Current Opinion in Neurology was launched in 1988. It is one of a successful series of review journals whose unique format is designed to provide a systematic and critical assessment of the literature as presented in the many primary journals. The field of neurology is divided into 14 sections that are reviewed once a year. Each section is assigned a Section Editor, a leading authority in the area, who identifies the most important topics at that time. Here we are pleased to introduce the Journal's Editors-in-Chief and Section Editors for this issue.
Richard Frackowiak is Professor of Neurology and head of the new Department of Clinical Neurosciences at the Université de Lausanne in the Centre Hospitalier Universitaire Vaudois (CHUV), Switzerland. His scientific interest is in human brain imaging with a focus is on plasticity and structure-function relationships, especially in relation to neurodegenerative disease and genetic associations of cognition.
He was previously Foundation Professor of Cognitive Neurology at University College London (UCL), UK, where he set up the Functional Imaging Laboratory (FIL), as a Wellcome Trust Principal Clinical Research Fellow. He has also directed the Institute of Neurology in Queen Square and the Department of Cognitive Studies at the Ecole Normale Supérieure in Paris. A Fellow of the Academies of Medical Sciences of the UK, France and Belgium, he is also a member of the Academia Europaea and of the Institute of Medicine of the American Academies. He advises the Director-General of INSERM and as honorary professor, the Provost & President of UCL. He is past president of the British Neuroscience Association and currently presides over the European Brain and Behaviour Society.
John Mazziotta has had a distinguished career of leadership, scientific achievement and service to the neuroscientific community. Scientifically, he has helped transform our understanding of diseases of the nervous system through the use of neuroimaging. These strategies and insights have greatly advanced our basic understanding of disease mechanisms, diagnostic criteria and the manner by which one can track conventional and experimental therapies.
His basic science understanding of neuroimaging methods resulted in his having a leadership role in the development of methods that are now used on a global basis for acquiring and analyzing imaging data of the brain. These accomplishments include the development of both probabilistic and statistical mapping methods to analyze functional brain images. He, and others, then used these strategies to advance our understanding of normal brain function and its alteration in disease states.
His contributions to the study of normal brain function include some of the first descriptions of the normal unstimulated brain's glucose metabolism in adults as well as the first, and currently only, study of glucose metabolism in the developing brain of children in the first decade of life. He and his UCLA colleagues described the functional systems associated with normal vision (primary visual cortices, human visual motion center and shape analysis sites), auditory function, motor systems as well as brain networks that are critical to human learning and imitative behaviors. These studies of the normal human brain have now culminated in his establishment, as principal investigator, of the International Consortium for Brain Mapping (ICBM) involving eight laboratories, in seven countries, on four continents. The goal is to develop the first probabilistic atlas of the human brain including behavioral, demographic, imaging and genetic data from 7,000 subjects. This global effort will define the structural and functional variance of the human brain and will serve as a massive resource for exploring structure-function-genetic relationships in the normal human brain across all ages. When combined with probabilistic atlases of disease states, this system will provide a previously unavailable means for comparing investigations of normal and abnormal brain function, automated diagnoses and a quantitative, objective means of developing imaging biomarkers that will improve the efficacy of experimental clinical trials.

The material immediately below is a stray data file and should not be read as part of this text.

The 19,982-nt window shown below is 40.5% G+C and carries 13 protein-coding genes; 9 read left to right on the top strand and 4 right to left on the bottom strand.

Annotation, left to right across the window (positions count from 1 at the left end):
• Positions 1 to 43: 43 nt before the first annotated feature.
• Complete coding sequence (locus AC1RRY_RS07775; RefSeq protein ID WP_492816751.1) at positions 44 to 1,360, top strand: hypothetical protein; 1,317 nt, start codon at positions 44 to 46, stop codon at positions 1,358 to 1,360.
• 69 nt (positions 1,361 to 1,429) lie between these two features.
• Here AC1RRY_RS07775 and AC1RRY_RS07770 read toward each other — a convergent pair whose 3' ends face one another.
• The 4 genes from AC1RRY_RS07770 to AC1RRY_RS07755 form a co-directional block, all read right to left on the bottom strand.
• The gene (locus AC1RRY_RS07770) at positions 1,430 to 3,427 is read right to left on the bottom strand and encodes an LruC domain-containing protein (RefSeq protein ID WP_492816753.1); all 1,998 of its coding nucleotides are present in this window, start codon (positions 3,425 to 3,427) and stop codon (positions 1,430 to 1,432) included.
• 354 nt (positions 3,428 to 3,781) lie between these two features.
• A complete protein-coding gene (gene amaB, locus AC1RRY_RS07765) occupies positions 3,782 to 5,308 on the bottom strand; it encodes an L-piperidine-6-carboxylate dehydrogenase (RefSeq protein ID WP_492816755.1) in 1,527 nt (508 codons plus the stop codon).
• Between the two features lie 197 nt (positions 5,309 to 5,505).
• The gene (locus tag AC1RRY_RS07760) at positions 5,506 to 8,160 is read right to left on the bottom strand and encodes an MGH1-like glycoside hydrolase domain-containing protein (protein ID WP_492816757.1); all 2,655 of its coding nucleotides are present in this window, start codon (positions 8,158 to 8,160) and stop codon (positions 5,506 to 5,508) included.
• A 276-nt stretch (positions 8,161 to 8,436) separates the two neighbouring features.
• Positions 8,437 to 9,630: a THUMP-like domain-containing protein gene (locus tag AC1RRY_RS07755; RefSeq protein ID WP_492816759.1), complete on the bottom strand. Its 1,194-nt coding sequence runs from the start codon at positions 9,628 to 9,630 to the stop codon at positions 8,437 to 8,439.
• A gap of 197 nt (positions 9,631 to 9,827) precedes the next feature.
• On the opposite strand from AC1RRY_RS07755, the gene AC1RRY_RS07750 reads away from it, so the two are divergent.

Dr Mazziotta has had a leadership role in describing what has now become our understanding of the disruption of normal functional brain networks in a wide range of neurological disorders. These include the first papers describing the sites of altered metabolism or blood flow in the nervous system that occur even when brain structure remains intact. Publications by Dr Mazziotta and his UCLA colleagues describing these new observations have stood the test of time and include such disorders as epilepsy, depression, obsessive compulsive disorder, aphasias, movement disorders (tardive dyskinesia, Wilson's and Huntington's disease), migraine and Alzheimer's disease. Of note is the fact that Dr Mazziotta was the first to develop strategies for using both genetic risk profiles (Huntington's disease) and later specific genotypes to demonstrate the pattern of abnormal brain function that preceded clinical disease onset. This has now set the stage and provided the means by which to track and monitor presymptomatic individuals with disorders such as Huntington's and Alzheimer's disease, both to describe the natural history of the disorders, as well as to provide objective, noninvasive and quantifiable estimates of the efficacy of experimental therapies.